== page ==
Noisy daycare reduces retiree to tears

By Chantal Eustace

SASKATOON - A retired schoolteacher says she's a nervous wreck after months of listening to her tiny-tot neighbours attending a daycare. Ruth McCague says she can no longer take the endless shrieks, yelps and laughter of the youngsters who play at the daycare next door. While a fence separates McCague's house from the Preston Avenue Daycare, the two lots are worlds apart in noise tolerance. "I wake up in the morning and say: 'Oh my God I have to listen to this all day," said McCague, 62.

Her complaint may seem unusual - the sound of children playing isn't listed in Saskatoon's noise bylaw - but she says the racket has become unbearable. Her complaint against her wee neighbours points to an urban issue that may become more pronounced with time. McCague is one of a growing number of retirees, many who want nothing but a little peace and quiet, colliding with another demographic trend - increased demand for daycare services.

In a report released in 1999, Statistics Canada found the domestic consumer market for childcare was worth more than $3.5 billion, and from 1986 to 1996, the number of licensed daycares in Canada doubled.

At the same time, more people are heading into retirement. In 2001, there were an estimated four million individuals ages 65 and older in Canada - an increase of more than 50 per cent from 1981.

McCague moved to Saskatoon four years ago from Toronto to care for her 94-year-old father and to relax. She says the noise never bothered her until this spring, when her neighbours switched to four scheduled outdoor sessions from two. "I've never seen this circus anywhere," said McCague, who adds she has heart pains from this stress and describes herself as a "nervous wreck".

But the daycare is not violating any bylaws and the children only get a few months of warm weather each year to play outside, says Lisa Leibel, director of Preston Avenue Daycare. The facility provides care for 36 children from 18 months to preschool age. Saskatoon police community relations officer Dave McLellan hopes to organise a meeting between the daycare and its neighbours. "Clearing up neighbourhood disputes takes up some time," he says.

- Times-Colonist

Noise pollution

Ahh... city life. It's hustling and bustling, with nary a dull moment. Amenities are at your fingertips. With its entertainment options, fancy restaurants, great-paying jobs, fast cars, the city is a literal smorgasbord of action and distraction.

Now, for the downside. One trade-in for all this excitement is the vast increase in auxiliary noise. When was the last time you heard a bird chirp? Certainly a difficult thing to do while a big TransLink bus is whipping by. Planes, helicopters, jackhammers and other construction site noise, constant traffic, lawnmowers and power tools, sirens, loud music, inconsiderate neighbours... it's all there to add to the "pollution" we endure.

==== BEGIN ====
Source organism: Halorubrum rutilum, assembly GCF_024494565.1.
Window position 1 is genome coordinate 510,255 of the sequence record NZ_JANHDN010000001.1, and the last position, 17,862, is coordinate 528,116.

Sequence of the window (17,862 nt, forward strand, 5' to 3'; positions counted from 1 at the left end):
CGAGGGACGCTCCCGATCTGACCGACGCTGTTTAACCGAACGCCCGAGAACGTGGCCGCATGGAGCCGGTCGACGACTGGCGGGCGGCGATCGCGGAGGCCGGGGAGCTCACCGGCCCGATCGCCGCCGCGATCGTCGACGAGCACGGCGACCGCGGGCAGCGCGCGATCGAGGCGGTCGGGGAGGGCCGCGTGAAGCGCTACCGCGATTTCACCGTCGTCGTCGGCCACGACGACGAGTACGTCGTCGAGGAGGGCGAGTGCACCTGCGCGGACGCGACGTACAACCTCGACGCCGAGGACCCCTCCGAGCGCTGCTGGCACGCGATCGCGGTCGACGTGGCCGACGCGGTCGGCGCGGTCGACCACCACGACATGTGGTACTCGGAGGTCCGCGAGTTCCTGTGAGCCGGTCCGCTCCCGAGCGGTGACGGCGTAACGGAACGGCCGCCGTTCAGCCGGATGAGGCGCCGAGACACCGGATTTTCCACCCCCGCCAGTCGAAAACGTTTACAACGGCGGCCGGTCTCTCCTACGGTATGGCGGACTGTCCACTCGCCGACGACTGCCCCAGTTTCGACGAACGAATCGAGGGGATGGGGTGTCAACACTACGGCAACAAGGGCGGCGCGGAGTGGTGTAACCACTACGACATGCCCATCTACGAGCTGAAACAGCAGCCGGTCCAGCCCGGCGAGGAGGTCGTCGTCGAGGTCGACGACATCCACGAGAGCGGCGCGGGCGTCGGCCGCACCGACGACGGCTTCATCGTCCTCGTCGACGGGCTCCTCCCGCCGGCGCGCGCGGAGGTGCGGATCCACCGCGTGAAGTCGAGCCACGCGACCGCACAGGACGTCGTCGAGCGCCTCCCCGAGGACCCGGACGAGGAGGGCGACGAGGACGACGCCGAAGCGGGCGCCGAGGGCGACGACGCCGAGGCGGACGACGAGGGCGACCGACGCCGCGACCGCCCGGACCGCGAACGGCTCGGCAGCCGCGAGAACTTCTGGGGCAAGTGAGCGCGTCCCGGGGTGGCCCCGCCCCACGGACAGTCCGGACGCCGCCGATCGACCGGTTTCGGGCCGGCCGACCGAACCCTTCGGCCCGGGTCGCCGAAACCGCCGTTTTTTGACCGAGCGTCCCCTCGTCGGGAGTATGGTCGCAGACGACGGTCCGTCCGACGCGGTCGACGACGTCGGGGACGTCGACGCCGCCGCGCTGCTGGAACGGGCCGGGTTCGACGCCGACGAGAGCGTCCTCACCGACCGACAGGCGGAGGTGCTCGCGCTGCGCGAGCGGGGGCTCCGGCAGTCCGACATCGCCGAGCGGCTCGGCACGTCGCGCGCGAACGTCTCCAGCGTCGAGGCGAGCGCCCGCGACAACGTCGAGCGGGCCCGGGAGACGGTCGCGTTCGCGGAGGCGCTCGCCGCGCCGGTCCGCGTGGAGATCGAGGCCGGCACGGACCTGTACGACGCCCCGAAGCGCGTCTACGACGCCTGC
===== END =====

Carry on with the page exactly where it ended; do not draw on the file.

Four years ago in Toronto, (as published in a National Post article) experts sat down to analyse the cost to society of excessive noise. Dr. Sheela Basrur, Toronto's medical officer of health, addressed the issue with the city government's various branches.

Dr. Basrur revealed that the population of the Greater Toronto Area was expected to increase by 40% over the next 20 years and there were strong indications that the city was getting noisier. "The downtown area is becoming known as a centre for music festivals on city streets, parks and public areas. This increase in public leisure activities will likely add to the noise levels in the city," Dr. Basrur noted. The same principles can be applied to other cities.

Dr. Basrur pointed out that another cause for concern is low frequency noise from vehicles, aircraft, industrial machinery, wind turbines, compressors, and indoor ventilation and air conditioning units. Her report concluded that prolonged exposure to these types of sounds can and does have detrimental effects on health.

Dr. Basrur warned that, inevitably, "excessive noise can induce or aggravate stress-related health issues, affecting the cardiovascular system, immune system, sleep, task performance, behaviour and overall mental health."

The Health Edition - The Vancouver Courier

Right to Quiet Society Newsletter, Spring 2005
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